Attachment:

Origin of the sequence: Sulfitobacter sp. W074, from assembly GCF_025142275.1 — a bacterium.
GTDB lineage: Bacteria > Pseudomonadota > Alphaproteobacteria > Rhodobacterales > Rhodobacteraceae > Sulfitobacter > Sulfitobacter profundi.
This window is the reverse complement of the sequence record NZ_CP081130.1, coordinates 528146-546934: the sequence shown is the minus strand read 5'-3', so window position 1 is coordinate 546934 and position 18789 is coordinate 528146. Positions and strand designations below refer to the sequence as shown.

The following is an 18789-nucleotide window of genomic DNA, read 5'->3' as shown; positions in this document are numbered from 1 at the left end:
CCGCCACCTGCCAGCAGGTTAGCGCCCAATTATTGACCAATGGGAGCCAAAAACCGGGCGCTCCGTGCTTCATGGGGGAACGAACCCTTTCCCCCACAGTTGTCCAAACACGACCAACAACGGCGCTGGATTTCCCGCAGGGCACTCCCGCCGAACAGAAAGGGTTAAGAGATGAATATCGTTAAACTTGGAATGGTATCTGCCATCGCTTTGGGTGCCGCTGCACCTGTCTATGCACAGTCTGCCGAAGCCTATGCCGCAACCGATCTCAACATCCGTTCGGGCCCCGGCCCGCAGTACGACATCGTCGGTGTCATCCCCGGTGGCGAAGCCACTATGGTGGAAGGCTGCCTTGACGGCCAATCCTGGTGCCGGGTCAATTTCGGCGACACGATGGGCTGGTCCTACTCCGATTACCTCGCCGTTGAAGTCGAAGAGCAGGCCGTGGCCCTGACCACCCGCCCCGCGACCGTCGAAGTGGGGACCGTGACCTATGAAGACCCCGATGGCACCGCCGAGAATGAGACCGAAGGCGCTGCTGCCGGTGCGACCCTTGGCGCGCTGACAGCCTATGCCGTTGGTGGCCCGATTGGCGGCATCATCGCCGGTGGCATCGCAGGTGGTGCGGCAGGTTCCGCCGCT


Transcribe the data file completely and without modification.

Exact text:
Origin of the sequence: Sulfitobacter sp. W074, from assembly GCF_025142275.1 — a bacterium.
GTDB lineage: Bacteria > Pseudomonadota > Alphaproteobacteria > Rhodobacterales > Rhodobacteraceae > Sulfitobacter > Sulfitobacter profundi.
This window is the reverse complement of the sequence record NZ_CP081130.1, coordinates 528146-546934: the sequence shown is the minus strand read 5'-3', so window position 1 is coordinate 546934 and position 18789 is coordinate 528146. Positions and strand designations below refer to the sequence as shown.

The following is an 18789-nucleotide window of genomic DNA, read 5'->3' as shown; positions in this document are numbered from 1 at the left end:
CCGCCACCTGCCAGCAGGTTAGCGCCCAATTATTGACCAATGGGAGCCAAAAACCGGGCGCTCCGTGCTTCATGGGGGAACGAACCCTTTCCCCCACAGTTGTCCAAACACGACCAACAACGGCGCTGGATTTCCCGCAGGGCACTCCCGCCGAACAGAAAGGGTTAAGAGATGAATATCGTTAAACTTGGAATGGTATCTGCCATCGCTTTGGGTGCCGCTGCACCTGTCTATGCACAGTCTGCCGAAGCCTATGCCGCAACCGATCTCAACATCCGTTCGGGCCCCGGCCCGCAGTACGACATCGTCGGTGTCATCCCCGGTGGCGAAGCCACTATGGTGGAAGGCTGCCTTGACGGCCAATCCTGGTGCCGGGTCAATTTCGGCGACACGATGGGCTGGTCCTACTCCGATTACCTCGCCGTTGAAGTCGAAGAGCAGGCCGTGGCCCTGACCACCCGCCCCGCGACCGTCGAAGTGGGGACCGTGACCTATGAAGACCCCGATGGCACCGCCGAGAATGAGACCGAAGGCGCTGCTGCCGGTGCGACCCTTGGCGCGCTGACAGCCTATGCCGTTGGTGGCCCGATTGGCGGCATCATCGCCGGTGGCATCGCAGGTGGTGCGGCAGGTTCCGCCGCT